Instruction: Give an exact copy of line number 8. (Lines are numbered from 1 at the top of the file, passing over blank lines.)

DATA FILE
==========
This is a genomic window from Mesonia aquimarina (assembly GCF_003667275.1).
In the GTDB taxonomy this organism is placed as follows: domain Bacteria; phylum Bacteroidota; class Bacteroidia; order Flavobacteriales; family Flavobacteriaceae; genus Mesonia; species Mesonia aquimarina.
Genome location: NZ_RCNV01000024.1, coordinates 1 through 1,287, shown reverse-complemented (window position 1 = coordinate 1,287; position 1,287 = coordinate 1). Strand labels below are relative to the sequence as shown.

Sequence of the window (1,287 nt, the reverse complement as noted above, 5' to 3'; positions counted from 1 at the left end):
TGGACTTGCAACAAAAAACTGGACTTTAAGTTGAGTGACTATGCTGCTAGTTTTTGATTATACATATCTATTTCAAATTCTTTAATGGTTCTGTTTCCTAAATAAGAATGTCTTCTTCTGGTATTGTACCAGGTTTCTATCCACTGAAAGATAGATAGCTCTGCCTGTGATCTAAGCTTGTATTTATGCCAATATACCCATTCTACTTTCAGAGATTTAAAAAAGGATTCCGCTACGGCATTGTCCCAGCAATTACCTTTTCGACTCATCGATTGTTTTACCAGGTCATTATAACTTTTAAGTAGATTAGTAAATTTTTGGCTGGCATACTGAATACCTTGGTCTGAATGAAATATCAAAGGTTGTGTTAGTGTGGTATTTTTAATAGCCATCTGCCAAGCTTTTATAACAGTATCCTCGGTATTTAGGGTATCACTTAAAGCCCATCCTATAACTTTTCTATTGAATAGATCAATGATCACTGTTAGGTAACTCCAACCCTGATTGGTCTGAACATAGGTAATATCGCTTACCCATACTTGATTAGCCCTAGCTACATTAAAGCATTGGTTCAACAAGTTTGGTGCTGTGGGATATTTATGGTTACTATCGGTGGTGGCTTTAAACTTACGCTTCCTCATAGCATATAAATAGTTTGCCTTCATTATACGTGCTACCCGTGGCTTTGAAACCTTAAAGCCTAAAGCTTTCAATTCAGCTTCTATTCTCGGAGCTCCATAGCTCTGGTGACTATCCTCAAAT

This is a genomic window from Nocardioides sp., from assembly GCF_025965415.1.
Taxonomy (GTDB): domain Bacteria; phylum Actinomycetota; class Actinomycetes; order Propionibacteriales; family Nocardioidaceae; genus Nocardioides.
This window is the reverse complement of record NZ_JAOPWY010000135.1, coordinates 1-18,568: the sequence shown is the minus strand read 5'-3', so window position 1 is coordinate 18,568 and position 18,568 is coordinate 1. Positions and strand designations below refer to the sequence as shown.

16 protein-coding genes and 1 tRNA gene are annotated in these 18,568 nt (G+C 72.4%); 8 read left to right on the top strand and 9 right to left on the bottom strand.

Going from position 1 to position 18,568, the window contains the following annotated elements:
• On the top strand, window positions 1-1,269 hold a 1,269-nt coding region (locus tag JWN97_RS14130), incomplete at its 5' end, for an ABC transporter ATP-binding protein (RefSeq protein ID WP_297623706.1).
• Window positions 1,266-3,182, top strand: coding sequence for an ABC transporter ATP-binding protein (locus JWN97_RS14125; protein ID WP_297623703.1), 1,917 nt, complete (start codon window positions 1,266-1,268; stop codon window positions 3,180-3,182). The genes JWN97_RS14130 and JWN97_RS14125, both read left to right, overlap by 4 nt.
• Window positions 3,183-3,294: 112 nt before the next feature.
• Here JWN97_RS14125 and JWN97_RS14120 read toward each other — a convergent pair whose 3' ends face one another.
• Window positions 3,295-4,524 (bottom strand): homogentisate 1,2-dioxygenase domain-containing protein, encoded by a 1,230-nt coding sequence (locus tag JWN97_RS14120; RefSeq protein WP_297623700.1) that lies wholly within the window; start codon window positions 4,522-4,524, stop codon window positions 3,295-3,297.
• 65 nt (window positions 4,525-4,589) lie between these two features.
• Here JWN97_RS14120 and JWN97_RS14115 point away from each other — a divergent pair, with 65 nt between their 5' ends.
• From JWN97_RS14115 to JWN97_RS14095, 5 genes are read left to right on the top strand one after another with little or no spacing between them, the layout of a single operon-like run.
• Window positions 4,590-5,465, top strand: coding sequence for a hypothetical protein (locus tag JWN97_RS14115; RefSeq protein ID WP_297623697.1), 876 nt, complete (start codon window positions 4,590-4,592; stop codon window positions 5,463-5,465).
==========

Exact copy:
This window is the reverse complement of record NZ_JAOPWY010000135.1, coordinates 1-18,568: the sequence shown is the minus strand read 5'-3', so window position 1 is coordinate 18,568 and position 18,568 is coordinate 1. Positions and strand designations below refer to the sequence as shown.